From John Hogan:
But another part of me wonders whether research on race and intelligence—given the persistence of racism in the U.S. and elsewhere–should simply be banned. I don’t say this lightly. For the most part, I am a hard-core defender of freedom of speech and science.
Using Hogan's standards, I guess I could say I'm a hard-core teetotaler and feminist.
But research on race and intelligence—no matter what its conclusions are—seems to me to have no redeeming value. Far from it. The claims of researchers like Murray, Herrnstein and Richwine could easily become self-fulfilling, by bolstering the confirmation bias of racists and by convincing minority children, their parents and teachers that the children are innately, immutably inferior.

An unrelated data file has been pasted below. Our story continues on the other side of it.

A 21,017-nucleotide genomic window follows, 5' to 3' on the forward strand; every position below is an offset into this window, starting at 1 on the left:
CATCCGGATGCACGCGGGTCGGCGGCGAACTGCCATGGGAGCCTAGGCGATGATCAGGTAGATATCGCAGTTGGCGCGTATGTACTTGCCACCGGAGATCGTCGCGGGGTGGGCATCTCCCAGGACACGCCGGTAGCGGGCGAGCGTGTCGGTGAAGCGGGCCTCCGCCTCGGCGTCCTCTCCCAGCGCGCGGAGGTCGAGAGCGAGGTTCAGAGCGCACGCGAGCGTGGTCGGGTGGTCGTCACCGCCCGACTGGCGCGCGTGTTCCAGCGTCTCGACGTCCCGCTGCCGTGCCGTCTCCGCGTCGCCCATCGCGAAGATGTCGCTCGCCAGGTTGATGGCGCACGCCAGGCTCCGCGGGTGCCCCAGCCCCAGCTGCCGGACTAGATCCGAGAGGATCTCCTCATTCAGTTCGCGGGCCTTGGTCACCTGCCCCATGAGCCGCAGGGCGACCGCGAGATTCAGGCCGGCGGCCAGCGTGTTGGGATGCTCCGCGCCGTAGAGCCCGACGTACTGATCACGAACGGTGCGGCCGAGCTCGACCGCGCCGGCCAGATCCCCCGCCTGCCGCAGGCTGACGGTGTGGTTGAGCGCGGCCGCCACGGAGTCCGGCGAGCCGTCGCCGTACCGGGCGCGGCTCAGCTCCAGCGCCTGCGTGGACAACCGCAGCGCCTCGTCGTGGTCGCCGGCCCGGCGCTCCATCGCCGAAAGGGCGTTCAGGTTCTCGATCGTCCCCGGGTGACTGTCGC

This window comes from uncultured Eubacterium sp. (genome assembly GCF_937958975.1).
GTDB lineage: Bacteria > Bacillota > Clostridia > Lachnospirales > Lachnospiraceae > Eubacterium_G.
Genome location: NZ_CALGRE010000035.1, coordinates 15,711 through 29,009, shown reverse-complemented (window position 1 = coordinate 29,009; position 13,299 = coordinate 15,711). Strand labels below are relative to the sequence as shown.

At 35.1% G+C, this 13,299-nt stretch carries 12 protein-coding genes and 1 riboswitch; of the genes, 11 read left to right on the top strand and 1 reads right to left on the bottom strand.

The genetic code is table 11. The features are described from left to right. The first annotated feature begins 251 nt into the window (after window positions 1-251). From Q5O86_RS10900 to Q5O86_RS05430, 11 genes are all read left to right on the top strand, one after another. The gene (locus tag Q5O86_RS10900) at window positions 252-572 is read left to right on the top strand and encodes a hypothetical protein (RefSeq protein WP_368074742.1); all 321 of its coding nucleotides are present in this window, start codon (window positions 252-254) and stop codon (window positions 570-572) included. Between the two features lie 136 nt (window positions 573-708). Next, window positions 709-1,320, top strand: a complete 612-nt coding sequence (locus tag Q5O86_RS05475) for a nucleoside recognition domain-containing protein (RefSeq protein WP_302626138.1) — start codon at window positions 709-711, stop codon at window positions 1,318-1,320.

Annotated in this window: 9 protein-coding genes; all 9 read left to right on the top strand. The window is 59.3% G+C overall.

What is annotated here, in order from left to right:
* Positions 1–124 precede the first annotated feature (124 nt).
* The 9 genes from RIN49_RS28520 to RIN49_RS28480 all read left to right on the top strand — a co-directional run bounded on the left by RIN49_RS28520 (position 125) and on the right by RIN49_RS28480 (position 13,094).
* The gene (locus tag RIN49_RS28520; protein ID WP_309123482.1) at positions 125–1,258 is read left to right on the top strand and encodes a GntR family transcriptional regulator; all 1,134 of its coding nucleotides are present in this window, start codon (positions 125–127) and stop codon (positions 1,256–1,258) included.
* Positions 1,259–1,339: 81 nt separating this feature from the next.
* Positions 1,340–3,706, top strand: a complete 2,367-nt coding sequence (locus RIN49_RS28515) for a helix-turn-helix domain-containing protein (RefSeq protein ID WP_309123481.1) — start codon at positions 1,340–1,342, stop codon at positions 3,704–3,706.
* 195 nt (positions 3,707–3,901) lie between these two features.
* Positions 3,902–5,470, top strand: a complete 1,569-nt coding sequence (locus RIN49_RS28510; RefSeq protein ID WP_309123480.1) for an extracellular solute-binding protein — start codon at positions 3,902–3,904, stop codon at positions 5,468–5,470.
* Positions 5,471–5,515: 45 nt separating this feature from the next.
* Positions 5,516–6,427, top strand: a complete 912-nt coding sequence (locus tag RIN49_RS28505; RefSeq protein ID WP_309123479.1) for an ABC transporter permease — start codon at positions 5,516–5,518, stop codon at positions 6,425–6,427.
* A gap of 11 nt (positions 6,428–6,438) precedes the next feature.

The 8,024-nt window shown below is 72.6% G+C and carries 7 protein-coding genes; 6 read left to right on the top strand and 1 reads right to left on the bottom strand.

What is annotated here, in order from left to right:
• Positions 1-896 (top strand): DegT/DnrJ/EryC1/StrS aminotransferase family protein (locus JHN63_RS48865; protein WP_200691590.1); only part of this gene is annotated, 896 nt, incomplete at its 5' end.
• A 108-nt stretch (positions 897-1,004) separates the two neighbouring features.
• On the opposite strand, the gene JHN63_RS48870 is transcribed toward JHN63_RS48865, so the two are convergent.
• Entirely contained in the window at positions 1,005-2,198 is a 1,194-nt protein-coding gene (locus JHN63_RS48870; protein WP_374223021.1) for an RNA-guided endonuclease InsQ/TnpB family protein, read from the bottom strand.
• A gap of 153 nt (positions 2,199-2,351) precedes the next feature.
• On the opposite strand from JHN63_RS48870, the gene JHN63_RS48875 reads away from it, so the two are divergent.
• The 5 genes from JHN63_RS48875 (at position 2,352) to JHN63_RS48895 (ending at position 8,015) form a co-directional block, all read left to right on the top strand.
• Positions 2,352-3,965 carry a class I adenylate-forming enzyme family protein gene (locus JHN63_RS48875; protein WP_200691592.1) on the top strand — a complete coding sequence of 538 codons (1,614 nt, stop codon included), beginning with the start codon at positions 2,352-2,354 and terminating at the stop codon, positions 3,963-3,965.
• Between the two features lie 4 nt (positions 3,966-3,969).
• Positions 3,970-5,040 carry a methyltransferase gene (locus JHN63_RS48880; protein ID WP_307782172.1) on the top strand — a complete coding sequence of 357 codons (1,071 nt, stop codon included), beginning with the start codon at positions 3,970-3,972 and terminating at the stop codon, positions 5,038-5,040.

Why, given all the world’s problems and needs, would someone choose to investigate this thesis? What good could come of it? Are we really going to base policies on immigration, education and other social programs on allegedly innate racial differences? Not even the Heritage Foundation advocates a return to such eugenicist policies.